National Geographic : 1912 Apr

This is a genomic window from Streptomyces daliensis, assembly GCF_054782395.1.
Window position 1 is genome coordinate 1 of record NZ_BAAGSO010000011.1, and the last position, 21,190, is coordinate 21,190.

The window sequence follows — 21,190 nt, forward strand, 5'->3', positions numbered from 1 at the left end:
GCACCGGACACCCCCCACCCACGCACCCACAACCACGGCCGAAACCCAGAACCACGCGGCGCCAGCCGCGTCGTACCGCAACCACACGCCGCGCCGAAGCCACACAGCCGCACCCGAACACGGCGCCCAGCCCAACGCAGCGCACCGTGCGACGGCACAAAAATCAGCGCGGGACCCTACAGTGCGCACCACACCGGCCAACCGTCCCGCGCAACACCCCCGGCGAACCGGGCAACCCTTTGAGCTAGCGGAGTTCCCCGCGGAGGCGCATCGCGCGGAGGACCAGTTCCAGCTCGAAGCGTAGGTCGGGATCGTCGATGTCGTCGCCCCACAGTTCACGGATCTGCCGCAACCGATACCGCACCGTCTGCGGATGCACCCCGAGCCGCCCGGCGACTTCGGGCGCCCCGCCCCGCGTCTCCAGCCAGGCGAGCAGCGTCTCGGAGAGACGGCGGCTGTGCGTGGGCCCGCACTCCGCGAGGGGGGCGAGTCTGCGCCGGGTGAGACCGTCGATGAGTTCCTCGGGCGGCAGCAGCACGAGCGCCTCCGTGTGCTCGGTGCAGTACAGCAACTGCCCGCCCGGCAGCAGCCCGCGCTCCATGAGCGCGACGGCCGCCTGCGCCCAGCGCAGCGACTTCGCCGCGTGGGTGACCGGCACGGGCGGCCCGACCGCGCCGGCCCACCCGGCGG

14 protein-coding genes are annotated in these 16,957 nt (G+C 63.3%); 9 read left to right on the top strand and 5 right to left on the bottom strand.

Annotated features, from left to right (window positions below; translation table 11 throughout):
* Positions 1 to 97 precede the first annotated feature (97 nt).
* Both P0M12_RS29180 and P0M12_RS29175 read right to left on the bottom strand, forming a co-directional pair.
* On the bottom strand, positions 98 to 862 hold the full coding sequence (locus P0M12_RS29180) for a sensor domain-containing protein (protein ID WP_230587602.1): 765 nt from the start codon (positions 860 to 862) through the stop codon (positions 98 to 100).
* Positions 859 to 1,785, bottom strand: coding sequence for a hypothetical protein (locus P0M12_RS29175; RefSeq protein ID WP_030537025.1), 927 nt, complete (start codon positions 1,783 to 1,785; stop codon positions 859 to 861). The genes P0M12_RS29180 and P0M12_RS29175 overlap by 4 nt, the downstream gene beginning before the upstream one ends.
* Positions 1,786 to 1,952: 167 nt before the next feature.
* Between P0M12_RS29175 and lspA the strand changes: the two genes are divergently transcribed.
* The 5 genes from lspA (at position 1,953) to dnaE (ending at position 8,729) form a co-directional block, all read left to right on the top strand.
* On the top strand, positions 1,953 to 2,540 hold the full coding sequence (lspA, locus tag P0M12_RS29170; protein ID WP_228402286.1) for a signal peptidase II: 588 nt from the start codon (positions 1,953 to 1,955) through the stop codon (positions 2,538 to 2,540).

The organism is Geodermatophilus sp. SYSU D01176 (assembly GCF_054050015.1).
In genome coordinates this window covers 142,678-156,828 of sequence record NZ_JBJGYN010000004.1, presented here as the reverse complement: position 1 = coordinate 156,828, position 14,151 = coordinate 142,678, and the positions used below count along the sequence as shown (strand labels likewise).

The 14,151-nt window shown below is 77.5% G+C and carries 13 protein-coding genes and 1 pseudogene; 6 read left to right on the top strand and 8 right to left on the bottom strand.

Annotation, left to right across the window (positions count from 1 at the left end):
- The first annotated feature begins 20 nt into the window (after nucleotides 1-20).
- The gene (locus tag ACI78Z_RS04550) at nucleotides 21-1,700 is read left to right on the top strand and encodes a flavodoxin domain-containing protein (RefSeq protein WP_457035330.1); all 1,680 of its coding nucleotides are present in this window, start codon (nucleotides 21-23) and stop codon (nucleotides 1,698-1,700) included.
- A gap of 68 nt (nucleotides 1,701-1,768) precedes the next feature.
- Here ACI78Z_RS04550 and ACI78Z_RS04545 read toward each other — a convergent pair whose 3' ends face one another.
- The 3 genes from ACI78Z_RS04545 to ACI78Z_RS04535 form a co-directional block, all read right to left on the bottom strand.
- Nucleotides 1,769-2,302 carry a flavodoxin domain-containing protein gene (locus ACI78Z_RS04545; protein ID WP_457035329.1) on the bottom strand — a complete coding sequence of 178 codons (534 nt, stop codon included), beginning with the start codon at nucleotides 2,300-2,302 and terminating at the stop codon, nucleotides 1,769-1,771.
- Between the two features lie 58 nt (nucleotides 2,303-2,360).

From "In the Heart of Africa," by Adolphus Frederick, Duke of Mecklenburg (Cassell & Co.) CICATRISATIONS ON A MKONDJO WOMAN The study of the tattooings and skin-markings found in the whole of Central Africa is an extremely remarkable one. It de mands very great diligence and very special and detailed investi gation to trace the origin and significance of the custom. For instance, Wiese found patterns which constantly recurred, hut were frequently accompanied by changing side-marks among the hundreds which he copied. According to the statements of tihe natives, they betokened signs of lineage by which the various races recognized their own folk. The ornamental scarrings are brought about by an inflammation or artificial irritation of the skin, which is scratched or incised with a knife, according to the pattern desired. The wounds are smeared over with vegetable matter and dirt, which causes them to swell up to an extraordi nary extent. We saw skin-puffings on the foreheads of the Ban gala, the chief race of the Middle Congo territory, swollen up to about two centimeters Countless variations may be found among which the half-moon shape occurs most frequently. ful performance of 1.50 to 1.6o meters (5 feet).* With Weidemann's as sistance, I was enabled by means of an excellent cinematograph apparatus to obtain a few capital pictures of these note w o r t y performances, and their reproduction in Germany aroused great interest. Prizes in the shape of "gold" chains and simi lar objects were then dis tributed. The "Tait dia mond" ornaments, which I had brought with me as special gifts of honor, Found great favor with the trinklet-loving Wa tussi. Rings, stars, brooches, etc., were at length so coveted that lmy tent was in a con Stinual state of siege, and I was obliged to keep my admirers at arm's length, so as not to exhaust completely my stock of "precious jewels." S We were also given an opportunity of seeing a set of dances, which dif fered in no material re spect in their character from those I had watched in the Masai steppe and among the coastal tribes. There was no musical accompaniment to the majority of the Ii dif ferent kinds of dances which we observed, such as is usual with all the terpsichorean exercises of the negro people. In spite of this. however, there was no lack of rhythm. These dances were based on ideas bor rowed from the animal kingdom, and were exe cuted singly or in groups accordingly. *The world's record for a running high jump is 6 feet 5% inches.